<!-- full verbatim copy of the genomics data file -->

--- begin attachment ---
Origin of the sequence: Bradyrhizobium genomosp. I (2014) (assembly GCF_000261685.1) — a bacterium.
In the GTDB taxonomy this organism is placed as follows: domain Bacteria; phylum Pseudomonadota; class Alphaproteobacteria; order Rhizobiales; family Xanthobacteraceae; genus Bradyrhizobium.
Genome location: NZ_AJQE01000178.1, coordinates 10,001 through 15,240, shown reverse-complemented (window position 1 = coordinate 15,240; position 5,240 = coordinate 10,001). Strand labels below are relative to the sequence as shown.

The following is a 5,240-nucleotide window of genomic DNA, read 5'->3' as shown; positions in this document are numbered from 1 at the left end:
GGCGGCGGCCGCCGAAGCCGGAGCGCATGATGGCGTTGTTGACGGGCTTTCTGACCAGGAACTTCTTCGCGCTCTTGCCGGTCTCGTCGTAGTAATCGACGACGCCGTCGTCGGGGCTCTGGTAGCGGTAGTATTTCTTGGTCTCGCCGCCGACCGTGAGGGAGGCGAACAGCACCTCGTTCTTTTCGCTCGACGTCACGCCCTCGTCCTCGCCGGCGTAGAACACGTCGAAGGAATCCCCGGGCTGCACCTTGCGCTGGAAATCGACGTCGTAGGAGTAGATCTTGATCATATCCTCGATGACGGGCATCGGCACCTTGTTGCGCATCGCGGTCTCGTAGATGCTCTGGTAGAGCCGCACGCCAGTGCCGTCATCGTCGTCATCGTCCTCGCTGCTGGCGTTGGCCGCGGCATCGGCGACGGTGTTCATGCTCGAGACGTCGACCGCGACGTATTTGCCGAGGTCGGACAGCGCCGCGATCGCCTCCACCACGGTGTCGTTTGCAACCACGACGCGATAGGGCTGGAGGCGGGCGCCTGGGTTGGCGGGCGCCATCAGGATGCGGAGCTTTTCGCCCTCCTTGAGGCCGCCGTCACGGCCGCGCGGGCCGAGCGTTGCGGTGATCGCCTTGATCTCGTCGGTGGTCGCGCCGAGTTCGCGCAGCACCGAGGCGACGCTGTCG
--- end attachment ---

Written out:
Origin of the sequence: Bradyrhizobium genomosp. I (2014) (assembly GCF_000261685.1) — a bacterium.
In the GTDB taxonomy this organism is placed as follows: domain Bacteria; phylum Pseudomonadota; class Alphaproteobacteria; order Rhizobiales; family Xanthobacteraceae; genus Bradyrhizobium.
Genome location: NZ_AJQE01000178.1, coordinates 10,001 through 15,240, shown reverse-complemented (window position 1 = coordinate 15,240; position 5,240 = coordinate 10,001). Strand labels below are relative to the sequence as shown.

The following is a 5,240-nucleotide window of genomic DNA, read 5'->3' as shown; positions in this document are numbered from 1 at the left end:
GGCGGCGGCCGCCGAAGCCGGAGCGCATGATGGCGTTGTTGACGGGCTTTCTGACCAGGAACTTCTTCGCGCTCTTGCCGGTCTCGTCGTAGTAATCGACGACGCCGTCGTCGGGGCTCTGGTAGCGGTAGTATTTCTTGGTCTCGCCGCCGACCGTGAGGGAGGCGAACAGCACCTCGTTCTTTTCGCTCGACGTCACGCCCTCGTCCTCGCCGGCGTAGAACACGTCGAAGGAATCCCCGGGCTGCACCTTGCGCTGGAAATCGACGTCGTAGGAGTAGATCTTGATCATATCCTCGATGACGGGCATCGGCACCTTGTTGCGCATCGCGGTCTCGTAGATGCTCTGGTAGAGCCGCACGCCAGTGCCGTCATCGTCGTCATCGTCCTCGCTGCTGGCGTTGGCCGCGGCATCGGCGACGGTGTTCATGCTCGAGACGTCGACCGCGACGTATTTGCCGAGGTCGGACAGCGCCGCGATCGCCTCCACCACGGTGTCGTTTGCAACCACGACGCGATAGGGCTGGAGGCGGGCGCCTGGGTTGGCGGGCGCCATCAGGATGCGGAGCTTTTCGCCCTCCTTGAGGCCGCCGTCACGGCCGCGCGGGCCGAGCGTTGCGGTGATCGCCTTGATCTCGTCGGTGGTCGCGCCGAGTTCGCGCAGCACCGAGGCGACGCTGTCG